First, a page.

The trade has the fanbase buzzing. Price’s first start is sold out and there has been near sell outs for the games on the weekend.
Jesse: Toronto also added a couple of ex-Twins in Ben Revere and LaTroy Hawkins - both are fantastic guys and nice role players to supplement your roster, I think. What kind of role do you envision each of these guys playing?
Tom: Hawkins looks to be the ‘7th inning guy’. The team needed more depth in the pen. Roberto Osuna has been amazing, but he’s been asking to get 5 and 6 out saves too often. The Jays moved Aaron Sanchez from the rotation to the bullpen, he’s been the 8th inning guy. The bullpen looks much better than it did a week ago.
Revere gets left field and, most of the time, will be batting 9th. I’m glad they have him batting at the bat of the lineup. We have had Tulowitzki batting leadoff and I like that a lot, get the best bats at the top of the order so they get extra at bats.
The Jays had making do with Chris Colabello and Ezequiel Carrera in left and while they hit better than you would have expected, both looked terrible on defense. The best part about picking up Revere is that we have someone that should make all the routine catches, and some great ones, out in left. It was depressing to see fly balls that should have been easy outs become doubles.
Jesse: Ex-Twins now playing in Toronto include Revere, Hawkins, Chris Colabello, Liam Hendriks, and R.A. Dickey. At what point do we call the Blue Jays "The Better Ex-Twins of the North?"
Tom: Well, our TV commentators always tell us that the Twins “play the game the right way”, so I guess it is good we have some many former Twins on the team. If you ever want to feel your Twins are the best team in baseball, just listen to our TV guys for one game. You’ll be amaze that you ever lose a game. I promise you’ll hear “play the game the right way” at least 3 times each game this series (unfortunately, that is about the peak of their analysis).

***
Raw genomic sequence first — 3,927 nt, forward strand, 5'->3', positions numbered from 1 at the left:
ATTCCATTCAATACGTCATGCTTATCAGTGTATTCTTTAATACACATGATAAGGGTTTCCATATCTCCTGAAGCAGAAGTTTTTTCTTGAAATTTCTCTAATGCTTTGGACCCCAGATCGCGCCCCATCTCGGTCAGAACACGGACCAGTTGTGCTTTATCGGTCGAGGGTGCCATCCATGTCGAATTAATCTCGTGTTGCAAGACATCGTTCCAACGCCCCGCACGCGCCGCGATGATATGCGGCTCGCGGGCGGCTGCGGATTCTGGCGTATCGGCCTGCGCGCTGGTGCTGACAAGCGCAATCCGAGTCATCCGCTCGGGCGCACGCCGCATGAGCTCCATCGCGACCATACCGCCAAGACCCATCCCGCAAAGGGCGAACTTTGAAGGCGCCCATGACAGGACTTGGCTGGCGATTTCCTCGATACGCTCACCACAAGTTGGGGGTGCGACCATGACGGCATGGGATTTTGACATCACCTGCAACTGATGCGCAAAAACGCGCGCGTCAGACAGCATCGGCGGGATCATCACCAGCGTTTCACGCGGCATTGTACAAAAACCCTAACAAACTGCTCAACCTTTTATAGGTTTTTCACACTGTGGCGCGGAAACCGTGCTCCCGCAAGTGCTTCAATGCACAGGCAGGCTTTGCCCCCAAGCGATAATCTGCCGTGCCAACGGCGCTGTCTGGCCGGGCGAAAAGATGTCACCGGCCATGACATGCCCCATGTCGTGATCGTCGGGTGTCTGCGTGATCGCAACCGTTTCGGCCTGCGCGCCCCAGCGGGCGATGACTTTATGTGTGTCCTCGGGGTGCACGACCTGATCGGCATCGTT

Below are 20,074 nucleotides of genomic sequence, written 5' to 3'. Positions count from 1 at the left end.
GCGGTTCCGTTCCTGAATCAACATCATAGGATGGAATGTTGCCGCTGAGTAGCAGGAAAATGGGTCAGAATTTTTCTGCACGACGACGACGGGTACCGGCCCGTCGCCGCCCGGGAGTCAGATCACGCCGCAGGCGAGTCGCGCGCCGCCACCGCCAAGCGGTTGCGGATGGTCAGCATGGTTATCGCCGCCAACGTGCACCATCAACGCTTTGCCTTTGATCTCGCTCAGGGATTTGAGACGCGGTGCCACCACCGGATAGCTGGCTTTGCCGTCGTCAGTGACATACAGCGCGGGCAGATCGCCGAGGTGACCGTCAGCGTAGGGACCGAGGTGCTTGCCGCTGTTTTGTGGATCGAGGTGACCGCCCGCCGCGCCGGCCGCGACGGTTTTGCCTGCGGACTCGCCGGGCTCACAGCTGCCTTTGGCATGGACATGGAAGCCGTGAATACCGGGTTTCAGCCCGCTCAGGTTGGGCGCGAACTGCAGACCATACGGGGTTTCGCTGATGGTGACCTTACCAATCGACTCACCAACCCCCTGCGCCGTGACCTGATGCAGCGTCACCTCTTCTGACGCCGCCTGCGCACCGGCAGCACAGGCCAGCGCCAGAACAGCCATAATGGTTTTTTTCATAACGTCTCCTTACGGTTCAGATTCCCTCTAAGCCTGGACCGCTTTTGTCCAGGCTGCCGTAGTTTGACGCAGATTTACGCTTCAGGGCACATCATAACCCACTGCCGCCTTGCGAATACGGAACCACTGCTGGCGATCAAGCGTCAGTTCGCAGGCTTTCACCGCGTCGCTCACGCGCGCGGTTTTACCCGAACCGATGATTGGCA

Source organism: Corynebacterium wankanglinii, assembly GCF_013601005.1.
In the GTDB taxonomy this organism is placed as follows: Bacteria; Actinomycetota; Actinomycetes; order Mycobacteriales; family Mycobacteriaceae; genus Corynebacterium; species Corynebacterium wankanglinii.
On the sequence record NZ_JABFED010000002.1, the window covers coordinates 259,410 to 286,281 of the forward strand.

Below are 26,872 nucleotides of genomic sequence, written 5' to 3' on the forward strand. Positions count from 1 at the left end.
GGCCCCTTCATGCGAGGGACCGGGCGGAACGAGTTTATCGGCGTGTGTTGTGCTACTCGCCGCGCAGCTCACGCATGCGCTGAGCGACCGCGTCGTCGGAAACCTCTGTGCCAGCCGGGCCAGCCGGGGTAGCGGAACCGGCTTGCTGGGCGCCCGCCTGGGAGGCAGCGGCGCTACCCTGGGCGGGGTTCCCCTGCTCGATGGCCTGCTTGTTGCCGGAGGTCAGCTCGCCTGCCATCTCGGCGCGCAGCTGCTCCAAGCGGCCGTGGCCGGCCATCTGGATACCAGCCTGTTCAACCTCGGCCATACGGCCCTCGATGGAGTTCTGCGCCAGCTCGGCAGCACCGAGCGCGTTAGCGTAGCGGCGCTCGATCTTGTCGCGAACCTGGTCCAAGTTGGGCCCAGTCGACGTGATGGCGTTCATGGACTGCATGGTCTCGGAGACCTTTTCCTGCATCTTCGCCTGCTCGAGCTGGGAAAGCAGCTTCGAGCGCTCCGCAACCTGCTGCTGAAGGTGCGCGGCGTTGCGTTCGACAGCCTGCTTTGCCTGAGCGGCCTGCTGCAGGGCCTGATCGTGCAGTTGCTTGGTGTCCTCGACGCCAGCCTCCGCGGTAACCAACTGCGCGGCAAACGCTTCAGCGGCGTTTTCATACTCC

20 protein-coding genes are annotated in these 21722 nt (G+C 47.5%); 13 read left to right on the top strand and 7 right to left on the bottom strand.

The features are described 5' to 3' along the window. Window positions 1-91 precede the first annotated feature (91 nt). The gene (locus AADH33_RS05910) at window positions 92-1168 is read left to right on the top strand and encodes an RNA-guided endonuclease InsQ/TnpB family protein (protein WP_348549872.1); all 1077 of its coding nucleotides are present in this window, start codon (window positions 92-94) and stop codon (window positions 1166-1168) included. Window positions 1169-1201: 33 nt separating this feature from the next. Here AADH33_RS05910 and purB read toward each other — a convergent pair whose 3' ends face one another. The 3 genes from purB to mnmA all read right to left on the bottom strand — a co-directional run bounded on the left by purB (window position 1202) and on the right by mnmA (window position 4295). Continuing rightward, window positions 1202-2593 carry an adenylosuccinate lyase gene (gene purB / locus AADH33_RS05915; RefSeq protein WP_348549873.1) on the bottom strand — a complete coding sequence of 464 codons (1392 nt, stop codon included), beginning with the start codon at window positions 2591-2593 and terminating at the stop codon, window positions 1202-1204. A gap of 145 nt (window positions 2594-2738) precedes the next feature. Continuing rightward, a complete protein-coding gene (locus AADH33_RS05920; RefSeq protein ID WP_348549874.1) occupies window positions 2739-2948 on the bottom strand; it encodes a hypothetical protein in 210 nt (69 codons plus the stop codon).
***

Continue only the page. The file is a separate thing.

Other than the TV guys driving me crazy, I very much enjoy watching the Twins. I was in Minneapolis a couple of years ago for a series and really enjoyed your park and your downtown area. I would love to trade home parks with you.
Jesse: The Twins are set to face David Price, Marco Estrada, Drew Hutchinson, and Mark Buehrle this week. What can you tell us about these four guys?
Tom: You likely know more about Price than I do, other than he likes Rogers Centre popcorn. He says that the Jays have the best popcorn in baseball. When he arrived in Toronto, after having a tire blowout on the drive from Detroit, they had filled his locker with popcorn.
Estrada has been a surprise. I didn’t expect much from him, when we picked him in trade for Adam Lind. He’s basically a fastball/changeup pitcher, but his changeup is very good. He took a no-hitter into the 9thinning, back at the end of June. He’s held opponents to 2 runs or less in 7 of his last 10 starts. He’s a fly ball pitcher, and his weakness is the home run, but he only allowed 1 in July.
Hutchison has been the disappointment of the season, many picked him to be the breakout pitcher of the year. He finished last year pitching great, we hoped he would continue it over to this season. It hasn’t happened. He’s been much better at home (2.47 ERA) than on the road (9.00). I don’t know why the difference, normally I’d say it’s just small sample size, but it’s been consistent, good starts at home, awful ones on the road. Thankfully, if the rotation keeps in order the rest of the way, he only has 2 or 3 more starts in road parts.
Buehrle is just amazing. I love watching him, he pitches quick, no wasted time, he gets the sign and throws. He lives on the corners, since his fastball tops out around 85. He keeps the ball over the plate (walked 1 batter in July) and uses his defense. He just makes it look so easy. He’s the last year of his contract, and I figured he’d retire after, but I’m hoping the team can talk him into pitching one year with the team.